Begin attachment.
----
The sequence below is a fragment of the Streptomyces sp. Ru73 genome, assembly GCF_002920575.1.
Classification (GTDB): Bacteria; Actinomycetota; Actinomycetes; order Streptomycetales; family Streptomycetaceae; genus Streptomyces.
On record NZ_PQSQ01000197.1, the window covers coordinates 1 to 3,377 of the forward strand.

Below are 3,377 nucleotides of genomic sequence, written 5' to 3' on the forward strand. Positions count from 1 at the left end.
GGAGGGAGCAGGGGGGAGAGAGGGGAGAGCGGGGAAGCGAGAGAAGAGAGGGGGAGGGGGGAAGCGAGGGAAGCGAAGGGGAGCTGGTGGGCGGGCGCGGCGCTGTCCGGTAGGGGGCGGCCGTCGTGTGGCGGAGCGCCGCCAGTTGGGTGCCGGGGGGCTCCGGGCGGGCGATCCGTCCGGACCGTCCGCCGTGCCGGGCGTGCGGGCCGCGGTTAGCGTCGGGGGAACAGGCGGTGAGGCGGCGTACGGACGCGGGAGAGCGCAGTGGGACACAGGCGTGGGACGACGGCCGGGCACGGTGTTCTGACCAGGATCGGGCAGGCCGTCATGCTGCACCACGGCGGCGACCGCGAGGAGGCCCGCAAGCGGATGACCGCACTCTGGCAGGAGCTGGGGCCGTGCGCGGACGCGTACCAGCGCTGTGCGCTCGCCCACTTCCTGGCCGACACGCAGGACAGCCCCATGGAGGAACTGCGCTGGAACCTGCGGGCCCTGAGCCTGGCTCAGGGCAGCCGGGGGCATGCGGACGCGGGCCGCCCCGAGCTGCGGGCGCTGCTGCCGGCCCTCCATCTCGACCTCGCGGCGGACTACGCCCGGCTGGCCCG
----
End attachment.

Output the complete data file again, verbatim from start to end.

The sequence below is a fragment of the Streptomyces sp. Ru73 genome, assembly GCF_002920575.1.
Classification (GTDB): Bacteria; Actinomycetota; Actinomycetes; order Streptomycetales; family Streptomycetaceae; genus Streptomyces.
On record NZ_PQSQ01000197.1, the window covers coordinates 1 to 3,377 of the forward strand.

Below are 3,377 nucleotides of genomic sequence, written 5' to 3' on the forward strand. Positions count from 1 at the left end.
GGAGGGAGCAGGGGGGAGAGAGGGGAGAGCGGGGAAGCGAGAGAAGAGAGGGGGAGGGGGGAAGCGAGGGAAGCGAAGGGGAGCTGGTGGGCGGGCGCGGCGCTGTCCGGTAGGGGGCGGCCGTCGTGTGGCGGAGCGCCGCCAGTTGGGTGCCGGGGGGCTCCGGGCGGGCGATCCGTCCGGACCGTCCGCCGTGCCGGGCGTGCGGGCCGCGGTTAGCGTCGGGGGAACAGGCGGTGAGGCGGCGTACGGACGCGGGAGAGCGCAGTGGGACACAGGCGTGGGACGACGGCCGGGCACGGTGTTCTGACCAGGATCGGGCAGGCCGTCATGCTGCACCACGGCGGCGACCGCGAGGAGGCCCGCAAGCGGATGACCGCACTCTGGCAGGAGCTGGGGCCGTGCGCGGACGCGTACCAGCGCTGTGCGCTCGCCCACTTCCTGGCCGACACGCAGGACAGCCCCATGGAGGAACTGCGCTGGAACCTGCGGGCCCTGAGCCTGGCTCAGGGCAGCCGGGGGCATGCGGACGCGGGCCGCCCCGAGCTGCGGGCGCTGCTGCCGGCCCTCCATCTCGACCTCGCGGCGGACTACGCCCGGCTGGCCCG